HAUDENOSAUNEE GRANDMOTHERS FILE “DO IT YOURSELF” LAW SUIT – WATCH OUT CANADA , THE FEDERAL COURT IS BEING PUT TO THE TEST
Mohawk Nation News Aug. 30, 2008.
Canada keeps trying to pretend it’s “open season” on the Kanionkehaka/Mohawk. It’s even okay to assault our elders and grandmothers. No steps have been taken to charge the Canada Border Services Agents CBSA who assaulted Katenies and Kahentinetha on June 14th 2008. Kahentinetha suffered a trauma induced heart attack. They tried to beat Katenies to a pulp. They act like this is “business as usual”. The prosecutors have not done their duty. Because of this there has been no public investigation and the crime has been swept under the carpet.
The two women have no money, but they have found a way that might make rogue crown agents accountable. They have filed an action in Canada ’s Federal Court.
This does not mean they are accepting Canadian jurisdiction over themselves or the Haudenosaunee. Canadian agents have no right to abuse human rights or commit crimes against anyone, including those foreign to Canada . Canada has signed many agreements promising to uphold international human right standards. You don’t have to be a Canadian citizen to sue Canada . Canada ’s courts have an obligation to uphold the law.
The following “Statement of Claim” shows that we can defend ourselves. They two grandmothers filed their complaint in the Federal Court of Canada, under Section 48 of Canada ’s Federal Court Act. [You can find the instructions for filing on the Federal Court website]. To get things going, you pay the filing fee and hand in 5 copies of your “Statement of Claim”. The court clerk puts on a gold stamped seal and signs it to prove it has been filed. They serve it on the government the next day, and the crown has 30 days to answer.
When you draft your claim, just put the facts down. Make sure you don’t include any allegations that you can’t prove. For example, you need a direct witness, documentary evidence or video tapes from CBSA cameras. If you miss a deadline, your case will be finished. The crown has to follow the law too, but it might try to ignore you. Don’t forget to include a demand that federal officials follow the court’s timelines.September 19, 2008, is the crown’s deadline for answering the two grandmothers. If the crown doesn’t answer, Canada will lose by default. The court should then order Canada to meet the grandmothers’ demands. MNN Staff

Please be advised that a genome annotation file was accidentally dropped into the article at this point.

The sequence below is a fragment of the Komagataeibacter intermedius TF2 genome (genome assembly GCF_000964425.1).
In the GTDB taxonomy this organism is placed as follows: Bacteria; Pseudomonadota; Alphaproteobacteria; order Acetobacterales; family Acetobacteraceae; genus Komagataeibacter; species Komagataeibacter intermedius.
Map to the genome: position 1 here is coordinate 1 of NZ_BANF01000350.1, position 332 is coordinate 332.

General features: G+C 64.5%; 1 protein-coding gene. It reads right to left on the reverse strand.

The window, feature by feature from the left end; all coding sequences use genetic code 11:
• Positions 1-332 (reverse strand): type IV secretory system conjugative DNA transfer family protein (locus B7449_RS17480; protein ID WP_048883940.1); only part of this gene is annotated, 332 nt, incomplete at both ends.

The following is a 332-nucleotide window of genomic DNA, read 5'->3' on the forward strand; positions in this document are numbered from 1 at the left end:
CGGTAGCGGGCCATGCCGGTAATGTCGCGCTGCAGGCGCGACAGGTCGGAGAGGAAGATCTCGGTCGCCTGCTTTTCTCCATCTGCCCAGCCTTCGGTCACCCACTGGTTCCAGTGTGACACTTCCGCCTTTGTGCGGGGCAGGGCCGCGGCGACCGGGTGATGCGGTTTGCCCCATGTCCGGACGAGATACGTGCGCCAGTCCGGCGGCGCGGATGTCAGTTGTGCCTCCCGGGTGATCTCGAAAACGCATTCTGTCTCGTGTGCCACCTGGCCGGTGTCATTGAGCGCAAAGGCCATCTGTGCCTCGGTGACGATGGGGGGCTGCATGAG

STATEMENT OF CLAIM TO THE DEFENDANT (court seal)
Assault, Arrest and Illegal Detention
By Canada Border Service Agents
At Cornwall Border
Court File No. F1309-08
FEDERAL COURT OF CANADA
KAHENTINETHA AND KATENIES
Persons of the Kanion’ke:haka/Mohawk NationPlaintiffs
AndThe QueenSection 48, Federal Court Act
STATEMENT OF CLAIM1.
The plaintiffs demand that the individuals who assaulted them must be charged, tried and punished and that their personal possessions must be returned.
2. Canada ’s Constitution Act, 1982 states that Canada is governed by the rule of law and everyone is equal before the law.
3. This means that Canadian officials must obey the law, just like everyone else. When they commit an assault they should be charged with an assault under Canada ’s Criminal Code just like anyone else who commits an assault on the territory over which Canada claims jurisdiction.
4. Canada has failed to apply its laws equally in the area over which it claims jurisdiction.
5. Akwesasne is a small Kanionkehaka community that existed long before the Canadian state was conceived.
6. The Canada - U.S. border was placed in the middle of Akwesasne without the consent of the people of Akwesasne.
7. The people of Akwesasne must cross the Canadian border many times a day for groceries, to visit relatives and to conduct normal community life.
8.Kahentinetha is a 68-year old Kanionkehaka grandmother. Katenies is 43-years old and also a Kanionkehaka grandmother. Sakowaiaks is their friend.
9. On June 14, 2008 Sakowaiaks and Kahentinetha went to Akwesasne to pick up Katenies on the Kanatakon portion of the Akwesasne community.
10. At approximately 2:00 pm they arrived at the Canadian border control, which is situated in the Kawehnonkeh portion of the Akwesasne community.
11. The border agent took the identity documents of Katenies, Kahentinetha and Sakowaiaks and told them to wait under the canopy. Soon they took Kahentinetha’s car keys. The three hostages sat there peacefully for an hour surrounded by guards.
12. Some Kanionkehaka elders showed up to witness what was happening.
13. During this time, several other vehicles were searched and released. Only Indigenous people were stopped. All were residents of Akwesasne.
14. At approximately 3:00 pm, a platoon of about a dozen guards marched towards the car, all wearing leather gloves, flack jackets and all kinds of equipment hanging about their waists.